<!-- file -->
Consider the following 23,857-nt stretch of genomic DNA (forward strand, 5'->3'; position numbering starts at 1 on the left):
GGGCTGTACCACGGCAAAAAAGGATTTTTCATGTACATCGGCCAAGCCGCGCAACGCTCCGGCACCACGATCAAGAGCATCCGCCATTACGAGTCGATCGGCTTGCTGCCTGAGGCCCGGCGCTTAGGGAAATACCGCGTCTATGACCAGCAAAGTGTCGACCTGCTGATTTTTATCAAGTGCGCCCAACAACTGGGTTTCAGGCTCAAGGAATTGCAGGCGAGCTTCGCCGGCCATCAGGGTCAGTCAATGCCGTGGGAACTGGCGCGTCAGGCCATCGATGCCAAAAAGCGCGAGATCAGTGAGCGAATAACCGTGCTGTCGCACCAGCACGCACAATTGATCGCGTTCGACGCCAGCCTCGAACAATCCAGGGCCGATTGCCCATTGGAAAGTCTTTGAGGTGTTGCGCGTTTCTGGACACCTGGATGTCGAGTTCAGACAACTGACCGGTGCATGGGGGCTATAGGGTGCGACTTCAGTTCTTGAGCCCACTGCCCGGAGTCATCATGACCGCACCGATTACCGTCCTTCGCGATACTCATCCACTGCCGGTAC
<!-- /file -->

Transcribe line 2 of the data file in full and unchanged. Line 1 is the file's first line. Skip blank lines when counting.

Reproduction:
GGGCTGTACCACGGCAAAAAAGGATTTTTCATGTACATCGGCCAAGCCGCGCAACGCTCCGGCACCACGATCAAGAGCATCCGCCATTACGAGTCGATCGGCTTGCTGCCTGAGGCCCGGCGCTTAGGGAAATACCGCGTCTATGACCAGCAAAGTGTCGACCTGCTGATTTTTATCAAGTGCGCCCAACAACTGGGTTTCAGGCTCAAGGAATTGCAGGCGAGCTTCGCCGGCCATCAGGGTCAGTCAATGCCGTGGGAACTGGCGCGTCAGGCCATCGATGCCAAAAAGCGCGAGATCAGTGAGCGAATAACCGTGCTGTCGCACCAGCACGCACAATTGATCGCGTTCGACGCCAGCCTCGAACAATCCAGGGCCGATTGCCCATTGGAAAGTCTTTGAGGTGTTGCGCGTTTCTGGACACCTGGATGTCGAGTTCAGACAACTGACCGGTGCATGGGGGCTATAGGGTGCGACTTCAGTTCTTGAGCCCACTGCCCGGAGTCATCATGACCGCACCGATTACCGTCCTTCGCGATACTCATCCACTGCCGGTAC